Showing posts from December 26, 2021

Blogbook -- Decolonizing Our Languaging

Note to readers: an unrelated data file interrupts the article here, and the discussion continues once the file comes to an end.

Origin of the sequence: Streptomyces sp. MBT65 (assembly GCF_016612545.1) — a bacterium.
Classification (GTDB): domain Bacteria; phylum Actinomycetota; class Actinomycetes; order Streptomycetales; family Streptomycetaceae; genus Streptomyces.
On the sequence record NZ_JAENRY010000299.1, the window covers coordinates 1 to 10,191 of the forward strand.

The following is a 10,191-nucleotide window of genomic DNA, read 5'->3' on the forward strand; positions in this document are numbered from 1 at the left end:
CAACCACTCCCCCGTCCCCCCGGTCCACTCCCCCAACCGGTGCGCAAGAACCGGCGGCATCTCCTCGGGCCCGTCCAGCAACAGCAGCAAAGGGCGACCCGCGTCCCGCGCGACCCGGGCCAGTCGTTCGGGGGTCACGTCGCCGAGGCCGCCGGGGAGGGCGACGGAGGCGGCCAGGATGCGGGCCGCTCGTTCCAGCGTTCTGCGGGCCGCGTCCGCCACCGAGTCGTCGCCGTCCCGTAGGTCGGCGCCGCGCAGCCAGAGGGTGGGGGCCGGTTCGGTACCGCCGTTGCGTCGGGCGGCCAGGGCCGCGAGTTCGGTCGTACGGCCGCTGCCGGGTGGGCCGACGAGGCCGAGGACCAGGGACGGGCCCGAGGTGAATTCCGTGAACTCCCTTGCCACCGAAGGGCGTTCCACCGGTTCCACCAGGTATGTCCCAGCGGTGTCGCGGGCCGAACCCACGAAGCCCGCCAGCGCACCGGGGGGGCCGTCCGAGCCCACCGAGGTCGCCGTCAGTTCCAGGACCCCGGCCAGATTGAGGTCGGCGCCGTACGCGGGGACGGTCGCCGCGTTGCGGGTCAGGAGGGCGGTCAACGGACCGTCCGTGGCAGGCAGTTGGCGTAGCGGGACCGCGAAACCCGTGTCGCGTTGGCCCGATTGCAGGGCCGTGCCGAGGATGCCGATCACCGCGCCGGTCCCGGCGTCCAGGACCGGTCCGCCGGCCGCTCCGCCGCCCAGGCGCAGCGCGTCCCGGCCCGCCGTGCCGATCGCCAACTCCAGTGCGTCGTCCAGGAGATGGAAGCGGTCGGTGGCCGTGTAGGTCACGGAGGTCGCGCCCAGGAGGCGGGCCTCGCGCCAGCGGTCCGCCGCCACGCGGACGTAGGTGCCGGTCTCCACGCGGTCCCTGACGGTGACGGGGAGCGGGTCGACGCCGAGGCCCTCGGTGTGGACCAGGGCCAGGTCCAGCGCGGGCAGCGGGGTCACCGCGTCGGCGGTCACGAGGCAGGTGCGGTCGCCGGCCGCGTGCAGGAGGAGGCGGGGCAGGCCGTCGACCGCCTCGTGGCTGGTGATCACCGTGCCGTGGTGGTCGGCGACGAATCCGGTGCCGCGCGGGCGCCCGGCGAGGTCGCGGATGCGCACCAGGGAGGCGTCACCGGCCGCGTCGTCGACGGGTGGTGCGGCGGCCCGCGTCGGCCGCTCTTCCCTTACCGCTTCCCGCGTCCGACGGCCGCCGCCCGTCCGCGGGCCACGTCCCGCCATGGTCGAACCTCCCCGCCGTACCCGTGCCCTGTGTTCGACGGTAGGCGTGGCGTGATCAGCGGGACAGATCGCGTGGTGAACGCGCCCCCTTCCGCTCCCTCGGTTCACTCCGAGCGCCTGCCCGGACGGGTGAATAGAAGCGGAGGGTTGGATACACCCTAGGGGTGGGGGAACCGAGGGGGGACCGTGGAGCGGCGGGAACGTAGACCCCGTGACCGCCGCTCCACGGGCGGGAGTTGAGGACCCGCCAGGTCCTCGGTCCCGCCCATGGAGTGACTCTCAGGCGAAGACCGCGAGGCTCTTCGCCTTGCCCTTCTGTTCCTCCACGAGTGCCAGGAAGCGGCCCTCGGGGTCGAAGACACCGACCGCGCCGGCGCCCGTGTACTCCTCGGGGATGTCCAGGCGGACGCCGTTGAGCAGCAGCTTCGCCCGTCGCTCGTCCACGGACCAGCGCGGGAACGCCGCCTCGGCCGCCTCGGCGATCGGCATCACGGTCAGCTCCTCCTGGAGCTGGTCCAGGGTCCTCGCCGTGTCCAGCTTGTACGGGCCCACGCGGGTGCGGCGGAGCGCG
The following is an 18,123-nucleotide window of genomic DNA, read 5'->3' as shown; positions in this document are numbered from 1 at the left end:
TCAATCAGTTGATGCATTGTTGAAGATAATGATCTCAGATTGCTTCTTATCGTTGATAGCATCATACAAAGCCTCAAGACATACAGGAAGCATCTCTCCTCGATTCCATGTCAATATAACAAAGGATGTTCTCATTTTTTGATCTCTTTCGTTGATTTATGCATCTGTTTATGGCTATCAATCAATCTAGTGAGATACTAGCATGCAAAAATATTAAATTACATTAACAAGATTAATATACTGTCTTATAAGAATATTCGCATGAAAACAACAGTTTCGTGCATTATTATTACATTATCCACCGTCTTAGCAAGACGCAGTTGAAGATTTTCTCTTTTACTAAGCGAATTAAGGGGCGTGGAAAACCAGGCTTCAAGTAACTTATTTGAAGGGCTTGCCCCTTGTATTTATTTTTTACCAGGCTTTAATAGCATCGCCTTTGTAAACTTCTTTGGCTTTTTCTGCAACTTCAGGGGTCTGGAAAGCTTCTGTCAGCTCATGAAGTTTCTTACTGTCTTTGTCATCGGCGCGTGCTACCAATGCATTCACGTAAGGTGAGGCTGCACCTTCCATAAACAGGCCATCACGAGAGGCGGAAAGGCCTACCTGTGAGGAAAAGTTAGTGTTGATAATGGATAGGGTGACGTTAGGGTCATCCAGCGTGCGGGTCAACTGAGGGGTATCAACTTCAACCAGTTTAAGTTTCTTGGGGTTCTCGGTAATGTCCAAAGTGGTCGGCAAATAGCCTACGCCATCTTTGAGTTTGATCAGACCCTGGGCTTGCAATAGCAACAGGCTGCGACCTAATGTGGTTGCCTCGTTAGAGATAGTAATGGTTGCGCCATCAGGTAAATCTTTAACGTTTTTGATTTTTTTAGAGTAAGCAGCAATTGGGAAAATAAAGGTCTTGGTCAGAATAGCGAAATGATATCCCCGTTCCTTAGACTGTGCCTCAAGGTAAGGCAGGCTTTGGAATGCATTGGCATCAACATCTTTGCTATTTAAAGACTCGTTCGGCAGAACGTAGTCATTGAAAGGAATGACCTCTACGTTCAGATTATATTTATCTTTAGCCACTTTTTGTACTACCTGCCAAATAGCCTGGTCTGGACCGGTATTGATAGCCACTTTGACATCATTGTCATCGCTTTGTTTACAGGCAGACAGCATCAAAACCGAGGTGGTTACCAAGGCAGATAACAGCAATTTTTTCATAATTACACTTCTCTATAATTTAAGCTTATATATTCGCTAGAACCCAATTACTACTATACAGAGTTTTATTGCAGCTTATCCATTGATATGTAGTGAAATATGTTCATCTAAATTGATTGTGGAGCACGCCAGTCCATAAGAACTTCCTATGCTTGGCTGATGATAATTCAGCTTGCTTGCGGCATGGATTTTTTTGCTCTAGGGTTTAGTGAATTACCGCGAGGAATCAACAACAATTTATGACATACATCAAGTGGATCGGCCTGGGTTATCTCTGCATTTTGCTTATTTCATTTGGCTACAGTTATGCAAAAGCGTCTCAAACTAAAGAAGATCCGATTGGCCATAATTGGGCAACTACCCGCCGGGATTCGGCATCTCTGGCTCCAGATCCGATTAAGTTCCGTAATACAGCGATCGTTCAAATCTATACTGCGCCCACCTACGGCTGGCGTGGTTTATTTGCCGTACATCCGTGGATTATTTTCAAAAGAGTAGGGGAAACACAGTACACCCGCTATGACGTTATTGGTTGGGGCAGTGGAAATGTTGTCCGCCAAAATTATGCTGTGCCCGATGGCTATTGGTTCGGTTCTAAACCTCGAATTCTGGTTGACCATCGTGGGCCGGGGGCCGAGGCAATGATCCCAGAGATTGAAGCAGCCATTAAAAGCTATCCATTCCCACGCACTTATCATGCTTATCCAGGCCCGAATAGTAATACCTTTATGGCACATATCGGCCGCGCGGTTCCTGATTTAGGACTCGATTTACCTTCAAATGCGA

Entry 41  I’ve spent the last blogbook post ( post 40 ) making a case against argument (sort of), but I also agree that much college writing does ask for argument and not persuasion in the way that the CCSS, and most other writing standards and outcomes such as the WPA OS , articulate it. There is a lot to be gained by understanding and learning about argument and its textual focus on evidence, linear logics, and arrangement. The impulse to cite sources and start by offering what others have said before you in a discussion practices a kind of honoring and respect to others that is important and helpful in most decisions and exchanges. Citing and acknowledging the words of others can be an act of humility, but it can also be peacocking, off-putting, and disingenuous. College courses and professors often – usually – ask for logocentric writing, writing focused on the individual writer staking their claim in the “they say/I say” format, and college writing tends to favor a stance of “neut